15 March 2010

Diabetes treatment: replace insulin with leptin?

Leptin instead of insulinElena Novoselova, STRF
Recently, a report appeared in the press about a sensational discovery by American scientists – the hormone leptin, involved in the process of regulating appetite, can become an alternative to insulin therapy for diabetes.

The prospects for the clinical application of the results of this study drew attention to the publication SciBX (Science-Business eXchange): Leptin instead of insulin.

In their work, specialists from The University of Texas Southwestern Medical Center (The University of Texas Southwestern Medical Center at Dallas, USA) demonstrated that the hormone leptin can replace insulin, taking over the functions of controlling blood sugar levels in patients with type I diabetes. This work attracted the attention of the biotech company Amylin Pharmaceuticals Inc., the result of cooperation with which is the beginning of the second stage of clinical trials of a new therapeutic approach for the treatment of diabetes.

Type I diabetes (insulin-dependent) develops when the beta cells of the pancreas that produce insulin, as a result of an autoimmune attack, lose the ability to secrete it. The inability to control blood sugar levels leads to many complications, including disorders of the kidneys and cardiovascular system.

Since the 1920s, after the role of insulin in regulating blood sugar levels was determined, insulin therapy has become the standard treatment regimen for diabetes. In a typical treatment regimen, insulin is delivered non-physiologically and requires precise glycemic control by the patient. Many laboratories are developing alternative treatments for this disease.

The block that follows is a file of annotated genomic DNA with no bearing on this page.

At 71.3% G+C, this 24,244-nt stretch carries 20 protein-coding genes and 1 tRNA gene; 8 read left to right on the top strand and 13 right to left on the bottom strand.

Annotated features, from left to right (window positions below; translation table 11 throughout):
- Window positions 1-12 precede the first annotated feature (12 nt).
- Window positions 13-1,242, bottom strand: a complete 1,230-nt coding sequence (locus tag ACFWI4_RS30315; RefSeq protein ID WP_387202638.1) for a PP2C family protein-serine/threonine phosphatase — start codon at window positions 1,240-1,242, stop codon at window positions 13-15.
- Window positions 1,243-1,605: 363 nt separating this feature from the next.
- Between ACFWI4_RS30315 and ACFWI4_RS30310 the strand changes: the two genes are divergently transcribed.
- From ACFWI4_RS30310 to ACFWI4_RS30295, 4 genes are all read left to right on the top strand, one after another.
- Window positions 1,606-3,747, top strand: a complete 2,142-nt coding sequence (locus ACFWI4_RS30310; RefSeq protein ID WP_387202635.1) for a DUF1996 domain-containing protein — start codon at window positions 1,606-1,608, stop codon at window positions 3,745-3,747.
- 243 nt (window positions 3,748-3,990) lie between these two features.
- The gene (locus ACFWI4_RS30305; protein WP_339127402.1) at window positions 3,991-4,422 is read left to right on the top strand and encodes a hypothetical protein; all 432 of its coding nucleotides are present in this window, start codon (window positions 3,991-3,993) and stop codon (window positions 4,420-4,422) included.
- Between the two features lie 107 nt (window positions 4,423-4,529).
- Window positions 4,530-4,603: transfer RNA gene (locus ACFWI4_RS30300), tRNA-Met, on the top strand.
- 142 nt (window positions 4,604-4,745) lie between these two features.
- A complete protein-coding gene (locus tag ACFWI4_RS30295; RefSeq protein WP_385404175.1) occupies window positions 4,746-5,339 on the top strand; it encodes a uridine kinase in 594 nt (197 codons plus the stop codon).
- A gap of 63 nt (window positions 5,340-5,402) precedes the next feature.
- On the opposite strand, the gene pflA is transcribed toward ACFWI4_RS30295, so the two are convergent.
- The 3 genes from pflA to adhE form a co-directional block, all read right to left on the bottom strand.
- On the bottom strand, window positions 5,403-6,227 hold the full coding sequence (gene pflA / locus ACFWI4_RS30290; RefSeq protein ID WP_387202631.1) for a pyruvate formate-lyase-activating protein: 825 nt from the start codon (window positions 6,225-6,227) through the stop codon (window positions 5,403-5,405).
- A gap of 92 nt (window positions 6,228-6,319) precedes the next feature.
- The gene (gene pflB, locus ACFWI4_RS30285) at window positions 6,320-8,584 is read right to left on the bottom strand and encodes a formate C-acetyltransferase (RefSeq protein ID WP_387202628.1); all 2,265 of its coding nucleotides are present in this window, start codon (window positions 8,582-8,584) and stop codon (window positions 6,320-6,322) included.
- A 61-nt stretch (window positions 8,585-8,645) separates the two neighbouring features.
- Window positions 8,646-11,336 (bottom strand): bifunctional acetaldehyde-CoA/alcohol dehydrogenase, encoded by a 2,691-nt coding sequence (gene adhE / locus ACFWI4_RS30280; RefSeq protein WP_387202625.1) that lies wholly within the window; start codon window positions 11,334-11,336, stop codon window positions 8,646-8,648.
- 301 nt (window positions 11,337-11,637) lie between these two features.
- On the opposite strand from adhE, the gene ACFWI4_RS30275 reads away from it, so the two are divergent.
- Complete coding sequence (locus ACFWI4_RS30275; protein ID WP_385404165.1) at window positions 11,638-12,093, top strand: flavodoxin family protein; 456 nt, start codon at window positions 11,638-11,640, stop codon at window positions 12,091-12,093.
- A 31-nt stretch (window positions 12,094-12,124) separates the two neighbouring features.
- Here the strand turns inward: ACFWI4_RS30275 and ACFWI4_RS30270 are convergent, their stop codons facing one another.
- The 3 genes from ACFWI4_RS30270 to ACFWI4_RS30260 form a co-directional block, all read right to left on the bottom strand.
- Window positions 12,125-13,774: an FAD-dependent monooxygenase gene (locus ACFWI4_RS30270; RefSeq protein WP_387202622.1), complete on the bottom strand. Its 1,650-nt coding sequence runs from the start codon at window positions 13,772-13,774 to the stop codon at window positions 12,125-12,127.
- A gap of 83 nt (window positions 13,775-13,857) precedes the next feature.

In a study led by Roger Unger, scientists were able to prove on model mice that the hormone leptin, secreted by adipocytes, can, like insulin, effectively regulate blood glucose levels, while having fewer side effects. The effect of leptin on blood sugar levels has been discovered quite recently; before that, its main functions were called appetite regulation and weight control. Leptin is often called the satiety hormone. It is believed that it acts on the hypothalamus, blocking the synthesis and release of neuropeptide Y, which causes hunger. The concentration of leptin plays the role of a physiological signal about the sufficiency of the body's energy resources to perform reproductive function and affects the production of steroid hormones in the ovaries.

Based on previous studies, scientists from the University of Texas studied the role of leptin in controlling glucose metabolism in transgenic mice of the NOD line (nonobese diabetic mouse is a standard animal model for studying insulin–dependent diabetes).

When compared with mice treated with insulin, animals injected with leptin showed a similar decrease in blood sugar and similar metabolic parameters of glucose in the blood and ketones in the urine. It was also found that the combination of low doses of leptin and insulin provided stable long-term control of blood glucose levels, which exceeded the effect of insulin alone. According to the authors, leptin can be used as a supplement to traditional insulin therapy.